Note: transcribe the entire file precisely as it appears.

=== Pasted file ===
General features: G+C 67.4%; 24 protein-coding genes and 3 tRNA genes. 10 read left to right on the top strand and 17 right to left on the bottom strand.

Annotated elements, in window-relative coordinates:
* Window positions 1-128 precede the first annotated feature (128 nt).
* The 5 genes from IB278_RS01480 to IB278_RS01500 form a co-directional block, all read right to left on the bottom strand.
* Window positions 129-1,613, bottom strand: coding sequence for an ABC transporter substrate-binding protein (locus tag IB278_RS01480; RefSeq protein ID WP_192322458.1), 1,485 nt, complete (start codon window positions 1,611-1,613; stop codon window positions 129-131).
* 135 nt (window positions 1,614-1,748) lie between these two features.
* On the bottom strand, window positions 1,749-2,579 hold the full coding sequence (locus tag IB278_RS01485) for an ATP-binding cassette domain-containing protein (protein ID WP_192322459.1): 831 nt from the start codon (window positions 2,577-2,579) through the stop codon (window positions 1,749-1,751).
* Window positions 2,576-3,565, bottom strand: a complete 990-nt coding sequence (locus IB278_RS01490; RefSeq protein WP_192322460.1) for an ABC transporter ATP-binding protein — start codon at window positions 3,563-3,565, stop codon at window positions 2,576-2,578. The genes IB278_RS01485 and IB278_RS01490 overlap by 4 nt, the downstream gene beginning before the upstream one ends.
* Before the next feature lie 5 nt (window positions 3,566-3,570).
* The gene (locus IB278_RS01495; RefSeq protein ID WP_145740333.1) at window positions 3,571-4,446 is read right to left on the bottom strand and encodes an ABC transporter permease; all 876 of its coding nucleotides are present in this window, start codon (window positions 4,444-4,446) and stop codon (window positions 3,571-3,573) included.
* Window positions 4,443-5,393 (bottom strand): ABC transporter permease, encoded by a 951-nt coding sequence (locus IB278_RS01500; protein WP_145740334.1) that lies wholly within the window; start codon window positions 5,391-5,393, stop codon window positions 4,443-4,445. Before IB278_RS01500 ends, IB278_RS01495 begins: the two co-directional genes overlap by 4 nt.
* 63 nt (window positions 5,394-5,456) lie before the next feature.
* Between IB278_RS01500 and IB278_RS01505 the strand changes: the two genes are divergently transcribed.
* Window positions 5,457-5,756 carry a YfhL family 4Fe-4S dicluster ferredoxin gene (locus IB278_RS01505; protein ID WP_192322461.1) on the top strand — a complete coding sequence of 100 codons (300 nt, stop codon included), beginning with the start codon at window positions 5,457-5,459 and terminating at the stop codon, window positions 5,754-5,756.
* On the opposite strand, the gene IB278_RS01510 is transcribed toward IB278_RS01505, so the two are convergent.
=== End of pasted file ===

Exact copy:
General features: G+C 67.4%; 24 protein-coding genes and 3 tRNA genes. 10 read left to right on the top strand and 17 right to left on the bottom strand.

Annotated elements, in window-relative coordinates:
* Window positions 1-128 precede the first annotated feature (128 nt).
* The 5 genes from IB278_RS01480 to IB278_RS01500 form a co-directional block, all read right to left on the bottom strand.
* Window positions 129-1,613, bottom strand: coding sequence for an ABC transporter substrate-binding protein (locus tag IB278_RS01480; RefSeq protein ID WP_192322458.1), 1,485 nt, complete (start codon window positions 1,611-1,613; stop codon window positions 129-131).
* 135 nt (window positions 1,614-1,748) lie between these two features.
* On the bottom strand, window positions 1,749-2,579 hold the full coding sequence (locus tag IB278_RS01485) for an ATP-binding cassette domain-containing protein (protein ID WP_192322459.1): 831 nt from the start codon (window positions 2,577-2,579) through the stop codon (window positions 1,749-1,751).
* Window positions 2,576-3,565, bottom strand: a complete 990-nt coding sequence (locus IB278_RS01490; RefSeq protein WP_192322460.1) for an ABC transporter ATP-binding protein — start codon at window positions 3,563-3,565, stop codon at window positions 2,576-2,578. The genes IB278_RS01485 and IB278_RS01490 overlap by 4 nt, the downstream gene beginning before the upstream one ends.
* Before the next feature lie 5 nt (window positions 3,566-3,570).
* The gene (locus IB278_RS01495; RefSeq protein ID WP_145740333.1) at window positions 3,571-4,446 is read right to left on the bottom strand and encodes an ABC transporter permease; all 876 of its coding nucleotides are present in this window, start codon (window positions 4,444-4,446) and stop codon (window positions 3,571-3,573) included.
* Window positions 4,443-5,393 (bottom strand): ABC transporter permease, encoded by a 951-nt coding sequence (locus IB278_RS01500; protein WP_145740334.1) that lies wholly within the window; start codon window positions 5,391-5,393, stop codon window positions 4,443-4,445. Before IB278_RS01500 ends, IB278_RS01495 begins: the two co-directional genes overlap by 4 nt.
* 63 nt (window positions 5,394-5,456) lie before the next feature.
* Between IB278_RS01500 and IB278_RS01505 the strand changes: the two genes are divergently transcribed.
* Window positions 5,457-5,756 carry a YfhL family 4Fe-4S dicluster ferredoxin gene (locus IB278_RS01505; protein ID WP_192322461.1) on the top strand — a complete coding sequence of 100 codons (300 nt, stop codon included), beginning with the start codon at window positions 5,457-5,459 and terminating at the stop codon, window positions 5,754-5,756.
* On the opposite strand, the gene IB278_RS01510 is transcribed toward IB278_RS01505, so the two are convergent.